"The Surprising Instability of Competitive Authoritarianism" (Journal of Democracy, Oct. 2018)
After many countries that had embarked upon transitions in the 1980s and 1990s failed to become consolidated democracies, political scientists highlighted the widespread emergence of hybrid regimes, which combine authoritarian and democratic features. Scholars argued such regimes were stable, with some positing that quasi-democratic institutions actually strengthened authoritarianism. But an examination of competitive authoritarianism (CA)—the most prominent of these hybrid types—suggests instability is the norm. Of 35 regimes identified as having been CA between 1990 and 1995, most have either democratized or been replaced by new autocracies. Furthermore, quasi-democratic institutions often contributed to CA’s breakdown. In short, hybrid regimes have not become a new form of stable nondemocratic rule.
"When Do Dictators Go It Alone? Personalism in Authoritarian Regimes" (revise and resubmit, Perspectives on Politics)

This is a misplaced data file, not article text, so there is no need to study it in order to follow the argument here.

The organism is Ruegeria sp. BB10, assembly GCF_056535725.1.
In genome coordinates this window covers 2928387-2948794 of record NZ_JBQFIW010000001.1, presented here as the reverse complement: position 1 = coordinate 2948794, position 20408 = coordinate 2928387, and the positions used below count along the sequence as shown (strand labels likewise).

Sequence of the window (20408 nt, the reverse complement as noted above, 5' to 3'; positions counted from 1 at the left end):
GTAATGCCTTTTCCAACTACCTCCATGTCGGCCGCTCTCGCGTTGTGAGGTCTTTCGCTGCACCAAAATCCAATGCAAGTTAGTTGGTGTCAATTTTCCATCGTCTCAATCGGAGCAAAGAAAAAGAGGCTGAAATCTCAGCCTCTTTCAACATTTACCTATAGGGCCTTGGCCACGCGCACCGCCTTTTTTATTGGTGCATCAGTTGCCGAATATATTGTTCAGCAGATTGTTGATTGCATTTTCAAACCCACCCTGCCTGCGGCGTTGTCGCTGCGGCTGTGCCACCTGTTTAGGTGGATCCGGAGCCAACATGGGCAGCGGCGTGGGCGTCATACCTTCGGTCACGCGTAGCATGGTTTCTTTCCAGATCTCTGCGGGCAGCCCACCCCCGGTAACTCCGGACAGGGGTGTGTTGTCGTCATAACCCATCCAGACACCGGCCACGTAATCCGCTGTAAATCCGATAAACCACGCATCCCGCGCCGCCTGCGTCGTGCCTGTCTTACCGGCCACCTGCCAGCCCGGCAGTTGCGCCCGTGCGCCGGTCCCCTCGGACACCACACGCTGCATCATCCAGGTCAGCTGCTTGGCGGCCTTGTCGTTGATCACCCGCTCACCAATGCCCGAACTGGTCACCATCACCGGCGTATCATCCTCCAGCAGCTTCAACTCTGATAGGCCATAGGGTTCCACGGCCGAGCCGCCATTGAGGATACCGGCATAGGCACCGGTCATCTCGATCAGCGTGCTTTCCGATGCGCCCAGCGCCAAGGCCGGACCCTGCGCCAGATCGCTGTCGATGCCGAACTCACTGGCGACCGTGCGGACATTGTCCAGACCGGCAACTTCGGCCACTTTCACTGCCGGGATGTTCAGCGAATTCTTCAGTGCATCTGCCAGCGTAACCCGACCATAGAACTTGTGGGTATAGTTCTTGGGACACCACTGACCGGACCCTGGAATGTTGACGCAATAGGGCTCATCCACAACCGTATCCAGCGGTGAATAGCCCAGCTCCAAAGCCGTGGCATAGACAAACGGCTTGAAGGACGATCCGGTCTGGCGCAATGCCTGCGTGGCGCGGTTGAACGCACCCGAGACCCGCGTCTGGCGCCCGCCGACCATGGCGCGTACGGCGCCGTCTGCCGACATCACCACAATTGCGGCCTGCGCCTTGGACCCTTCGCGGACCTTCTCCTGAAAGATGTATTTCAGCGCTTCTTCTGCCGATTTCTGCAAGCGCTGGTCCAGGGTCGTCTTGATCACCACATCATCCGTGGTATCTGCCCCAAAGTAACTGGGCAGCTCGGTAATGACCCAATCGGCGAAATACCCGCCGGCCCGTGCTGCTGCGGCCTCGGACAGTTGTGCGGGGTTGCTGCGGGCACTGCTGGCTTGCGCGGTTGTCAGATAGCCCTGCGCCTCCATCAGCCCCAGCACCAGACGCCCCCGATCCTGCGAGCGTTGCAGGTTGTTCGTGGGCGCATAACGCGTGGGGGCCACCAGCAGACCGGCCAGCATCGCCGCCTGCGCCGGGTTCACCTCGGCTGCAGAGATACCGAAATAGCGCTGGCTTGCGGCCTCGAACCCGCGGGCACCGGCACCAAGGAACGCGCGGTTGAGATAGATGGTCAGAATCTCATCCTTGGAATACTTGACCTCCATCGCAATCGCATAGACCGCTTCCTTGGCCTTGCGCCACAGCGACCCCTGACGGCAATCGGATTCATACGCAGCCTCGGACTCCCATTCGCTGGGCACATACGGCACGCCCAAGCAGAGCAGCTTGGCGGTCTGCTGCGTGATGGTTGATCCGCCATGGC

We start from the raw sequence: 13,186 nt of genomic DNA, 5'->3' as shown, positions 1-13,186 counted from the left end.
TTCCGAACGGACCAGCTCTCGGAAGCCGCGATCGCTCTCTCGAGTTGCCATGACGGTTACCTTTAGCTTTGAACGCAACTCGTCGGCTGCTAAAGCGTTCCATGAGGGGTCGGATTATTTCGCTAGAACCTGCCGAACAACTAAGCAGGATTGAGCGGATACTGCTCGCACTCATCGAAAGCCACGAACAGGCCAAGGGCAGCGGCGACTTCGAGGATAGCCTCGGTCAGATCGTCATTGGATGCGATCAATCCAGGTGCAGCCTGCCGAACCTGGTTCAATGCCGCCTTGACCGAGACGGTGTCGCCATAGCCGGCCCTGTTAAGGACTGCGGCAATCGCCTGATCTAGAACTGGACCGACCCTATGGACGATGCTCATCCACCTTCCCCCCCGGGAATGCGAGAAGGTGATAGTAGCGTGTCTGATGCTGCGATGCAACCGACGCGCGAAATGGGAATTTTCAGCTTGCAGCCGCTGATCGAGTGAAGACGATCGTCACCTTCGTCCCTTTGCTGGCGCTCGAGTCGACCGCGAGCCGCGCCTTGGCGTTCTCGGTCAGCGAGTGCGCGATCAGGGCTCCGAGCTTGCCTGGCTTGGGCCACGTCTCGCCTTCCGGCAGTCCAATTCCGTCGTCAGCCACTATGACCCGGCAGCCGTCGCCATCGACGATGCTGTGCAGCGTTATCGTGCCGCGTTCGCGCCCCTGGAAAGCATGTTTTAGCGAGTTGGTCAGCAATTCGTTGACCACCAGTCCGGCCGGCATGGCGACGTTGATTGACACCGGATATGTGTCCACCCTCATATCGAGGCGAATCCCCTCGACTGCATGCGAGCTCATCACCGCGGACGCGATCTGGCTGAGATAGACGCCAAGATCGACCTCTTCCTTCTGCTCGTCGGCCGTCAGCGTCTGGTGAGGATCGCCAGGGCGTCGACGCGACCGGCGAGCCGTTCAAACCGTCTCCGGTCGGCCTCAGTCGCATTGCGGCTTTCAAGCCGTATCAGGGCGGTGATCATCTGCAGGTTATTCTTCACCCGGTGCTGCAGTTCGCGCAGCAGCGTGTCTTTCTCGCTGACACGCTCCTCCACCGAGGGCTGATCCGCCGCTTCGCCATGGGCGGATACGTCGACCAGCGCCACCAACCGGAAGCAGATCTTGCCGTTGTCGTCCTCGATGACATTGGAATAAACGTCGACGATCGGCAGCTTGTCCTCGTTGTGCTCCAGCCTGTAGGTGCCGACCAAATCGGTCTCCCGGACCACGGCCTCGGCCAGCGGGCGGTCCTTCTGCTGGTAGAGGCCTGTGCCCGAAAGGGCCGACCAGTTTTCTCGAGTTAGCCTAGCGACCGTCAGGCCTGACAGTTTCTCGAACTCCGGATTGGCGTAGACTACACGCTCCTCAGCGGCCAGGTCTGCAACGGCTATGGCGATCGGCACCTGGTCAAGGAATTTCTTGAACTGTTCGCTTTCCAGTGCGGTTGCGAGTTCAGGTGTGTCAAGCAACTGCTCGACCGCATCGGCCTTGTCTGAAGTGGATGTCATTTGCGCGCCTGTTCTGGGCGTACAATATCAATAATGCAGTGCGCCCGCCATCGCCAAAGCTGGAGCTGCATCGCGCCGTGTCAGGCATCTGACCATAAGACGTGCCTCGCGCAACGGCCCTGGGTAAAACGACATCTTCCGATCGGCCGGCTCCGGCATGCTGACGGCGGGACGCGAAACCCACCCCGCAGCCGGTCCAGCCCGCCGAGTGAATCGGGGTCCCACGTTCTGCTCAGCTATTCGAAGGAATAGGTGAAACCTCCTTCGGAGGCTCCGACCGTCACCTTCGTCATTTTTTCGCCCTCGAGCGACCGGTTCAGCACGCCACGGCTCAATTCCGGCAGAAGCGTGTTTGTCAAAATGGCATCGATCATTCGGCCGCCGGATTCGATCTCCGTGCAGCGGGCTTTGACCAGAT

Why are some autocrats able to personalize power within their regimes while others are not? While past studies have focused on the relationship between the autocrat and their supporting coalition of peer or subordinate elites, we find that, often, the crucial relationship is between the autocrat and retired leaders, party elders, and other elites of the outgoing generation. We argue that authoritarian regimes are more likely to resist a personalist takeover when members of this “old guard” retain oversight capacity over their successor, restraining them from overturning norms of collective rule and maximizing individual power. When oversight breaks down, a new leader has more opportunity to personalize power. We illustrate this argument in three least-likely case studies of personalization in regimes where collective rule was already established or attempted: China under President Xi Jinping, Saudi Arabia under Crown Prince Muhammad bin Salman, and Russia under President Vladimir Putin. In addition, we use an original dataset of authoritarian leadership transitions to demonstrate the generalizability of this relationship across three regions, and to rule out potential confounders. This study introduces oversight capacity as a new concept that deepens our understanding of elite politics and inter-generational conflict in authoritarian regimes.